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RESPONSE TO TERROR

U.S. Agrees to Buy More Smallpox Vaccine Doses

Medicine: The hope is that the stockpile will deter any potential bioterrorist, federal health officials say.

November 29, 2001|EDMUND SANDERS | TIMES STAFF WRITER

WASHINGTON — The Bush administration said Wednesday it has contracted with a small British biotechnology firm to buy enough smallpox vaccine to inoculate every American by the end of next year, though it has no current plans to do so.

Health and Human Services Secretary Tommy G. Thompson said the government will pay $428 million for 155 million doses of a smallpox vaccine being developed by Acambis, a struggling pharmaceutical firm based in Cambridge, England.

"By signing this contract, we have created a stockpile of security against the smallpox virus," Thompson said.

The government said it has no plans to resume widespread smallpox inoculations, which ended in the United States in 1972. The last case of smallpox in the U.S. was in 1949 and the virus was deemed to have been eradicated worldwide in 1980.

But the Sept. 11 terrorist attacks have renewed fears that the deadly virus might be deliberately released as part of a bioterrorism campaign.

Such concerns were heightened by the recent anthrax attacks, and government health officials have been negotiating with pharmaceutical companies for several weeks to increase supplies of the vaccine.

Health officials stressed that there have been no cases of smallpox and there is little reason for public anxiety.

"We hope that increasing our smallpox vaccine stockpile would serve as a deterrent to any individual terrorist who would consider using smallpox as a weapon against us," Thompson said.

The government will pay $2.76 a dose, or $428 million, which is below the $509 million already budgeted by the White House and Congress.

Delivery of the vaccine is expected to begin next fall and be completed by the end of the year. The new supplies are in addition to a previous contract, also with Acambis, to provide 54 million doses.

The government also has about 15.4 million doses of an older vaccine that has been stockpiled since the 1980s. Researchers are optimistic that they will be able to dilute the older vaccine, increasing the number of doses to 77 million. Preliminary tests suggest that the dilution does not reduce the vaccine's effectiveness.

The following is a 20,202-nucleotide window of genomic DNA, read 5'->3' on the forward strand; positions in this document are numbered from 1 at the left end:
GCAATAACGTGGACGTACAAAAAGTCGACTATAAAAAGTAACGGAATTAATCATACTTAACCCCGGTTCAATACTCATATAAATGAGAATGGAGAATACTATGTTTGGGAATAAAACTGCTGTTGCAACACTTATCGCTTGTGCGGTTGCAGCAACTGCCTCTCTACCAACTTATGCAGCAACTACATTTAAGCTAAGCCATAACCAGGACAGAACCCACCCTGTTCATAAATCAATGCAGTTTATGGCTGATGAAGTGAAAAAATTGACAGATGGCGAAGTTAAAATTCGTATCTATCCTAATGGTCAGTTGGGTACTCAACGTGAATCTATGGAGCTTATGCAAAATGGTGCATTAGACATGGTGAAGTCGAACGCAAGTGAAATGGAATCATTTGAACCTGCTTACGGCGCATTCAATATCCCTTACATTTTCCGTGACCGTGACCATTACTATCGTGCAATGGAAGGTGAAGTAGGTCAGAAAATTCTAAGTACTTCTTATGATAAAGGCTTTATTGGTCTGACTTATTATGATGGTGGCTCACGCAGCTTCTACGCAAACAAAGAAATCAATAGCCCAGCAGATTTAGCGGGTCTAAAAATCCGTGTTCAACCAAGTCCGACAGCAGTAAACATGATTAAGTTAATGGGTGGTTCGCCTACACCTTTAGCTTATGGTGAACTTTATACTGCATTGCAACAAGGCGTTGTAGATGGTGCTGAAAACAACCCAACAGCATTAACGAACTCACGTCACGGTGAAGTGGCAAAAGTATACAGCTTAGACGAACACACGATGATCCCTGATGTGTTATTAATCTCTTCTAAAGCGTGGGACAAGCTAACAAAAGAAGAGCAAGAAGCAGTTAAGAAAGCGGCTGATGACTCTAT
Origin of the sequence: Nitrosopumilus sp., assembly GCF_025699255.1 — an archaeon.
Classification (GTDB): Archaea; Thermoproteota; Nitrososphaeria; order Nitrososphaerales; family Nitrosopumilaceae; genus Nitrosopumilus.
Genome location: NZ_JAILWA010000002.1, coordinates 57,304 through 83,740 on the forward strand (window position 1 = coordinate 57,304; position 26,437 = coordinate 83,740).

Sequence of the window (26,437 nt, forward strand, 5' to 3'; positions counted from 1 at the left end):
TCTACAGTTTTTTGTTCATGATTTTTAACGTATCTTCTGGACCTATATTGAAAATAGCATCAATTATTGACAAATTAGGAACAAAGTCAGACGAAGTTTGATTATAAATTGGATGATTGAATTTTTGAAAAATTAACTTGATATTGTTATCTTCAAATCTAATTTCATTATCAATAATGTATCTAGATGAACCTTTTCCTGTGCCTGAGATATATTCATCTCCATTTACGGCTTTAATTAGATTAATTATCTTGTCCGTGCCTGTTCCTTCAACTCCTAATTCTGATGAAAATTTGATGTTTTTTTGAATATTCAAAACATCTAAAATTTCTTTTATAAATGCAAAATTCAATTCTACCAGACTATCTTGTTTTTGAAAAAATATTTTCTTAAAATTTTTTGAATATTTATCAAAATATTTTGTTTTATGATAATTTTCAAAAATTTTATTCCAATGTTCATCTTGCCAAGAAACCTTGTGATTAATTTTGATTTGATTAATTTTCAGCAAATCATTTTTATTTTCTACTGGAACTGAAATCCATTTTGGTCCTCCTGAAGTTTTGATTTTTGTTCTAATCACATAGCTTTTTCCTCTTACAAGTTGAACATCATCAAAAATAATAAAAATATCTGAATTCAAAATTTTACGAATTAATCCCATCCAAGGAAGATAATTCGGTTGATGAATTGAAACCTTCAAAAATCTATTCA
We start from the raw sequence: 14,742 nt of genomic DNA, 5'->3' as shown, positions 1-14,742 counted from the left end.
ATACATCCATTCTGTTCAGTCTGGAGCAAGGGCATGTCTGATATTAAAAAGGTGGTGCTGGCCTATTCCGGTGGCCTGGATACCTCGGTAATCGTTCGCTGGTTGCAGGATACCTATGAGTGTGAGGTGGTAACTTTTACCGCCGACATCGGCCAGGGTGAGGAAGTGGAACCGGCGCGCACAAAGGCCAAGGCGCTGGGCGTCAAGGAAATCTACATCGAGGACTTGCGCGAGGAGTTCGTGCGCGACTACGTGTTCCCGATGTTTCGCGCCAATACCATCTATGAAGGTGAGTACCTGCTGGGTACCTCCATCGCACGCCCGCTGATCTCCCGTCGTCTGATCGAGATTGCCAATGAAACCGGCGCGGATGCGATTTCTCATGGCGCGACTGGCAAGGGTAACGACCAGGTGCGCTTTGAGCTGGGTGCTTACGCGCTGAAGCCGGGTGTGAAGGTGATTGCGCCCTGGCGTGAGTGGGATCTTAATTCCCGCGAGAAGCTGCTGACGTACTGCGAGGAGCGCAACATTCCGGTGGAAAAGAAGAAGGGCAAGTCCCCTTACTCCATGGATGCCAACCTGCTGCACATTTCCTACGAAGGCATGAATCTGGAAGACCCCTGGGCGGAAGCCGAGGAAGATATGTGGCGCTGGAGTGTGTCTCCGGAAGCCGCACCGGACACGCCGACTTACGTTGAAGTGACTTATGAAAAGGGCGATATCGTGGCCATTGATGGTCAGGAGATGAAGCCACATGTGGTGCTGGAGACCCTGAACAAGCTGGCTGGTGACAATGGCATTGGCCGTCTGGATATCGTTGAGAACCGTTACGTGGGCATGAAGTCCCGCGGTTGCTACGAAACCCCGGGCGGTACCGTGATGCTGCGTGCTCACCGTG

Combined, that would give the government 286 million doses, or enough for every American.

The government contract was a bonanza for tiny Acambis, which beat out larger rivals Merck & Co. and GlaxoSmithKline. Thompson said Acambis offered a cheaper price and faster delivery than the other companies, but he would not provide specifics.

The 9-year-old Acambis, which also has an office in Cambridge, Mass., lost $16 million last year on revenue of about $9 million. It is also working on vaccines for West Nile disease and dengue fever.

"In terms of contracts, this is the largest we've ever had," Acambis spokeswoman Lyndsay Wright said. "This will make us profitable next year."

She said the company will hire additional workers and "do what we need to do" to fill the U.S. order. Wright noted that Acambis has been working on a smallpox vaccine since last year, when it won the first contract with the U.S. government.

Baxter International will work as a subcontractor, helping to produce the vaccine at its facility in Europe.

The new vaccine must be tested and approved by the U.S. Food and Drug Administration. FDA officials said Wednesday they would make the smallpox vaccine a priority but would not waive any safety requirements or provide exemptions from clinical trials.

"We think we serve the American people best when we stick to our standards," said Dr. Murray M. "Mac" Lumpkin, acting deputy FDA commissioner. "We intend to treat this product as we would any other product coming down the pike."

Earlier this week, the Centers for Disease Control and Prevention released an updated smallpox response plan to help prepare public health officials for a potential outbreak caused by terrorists.

Though the CDC is vaccinating some of its employees who would be expected to respond to a smallpox scare, the agency does not recommend widespread smallpox vaccination, because the health risks posed by the vaccine are still greater than the risk of catching the virus. The vaccine can cause serious problems, even death, in some people.

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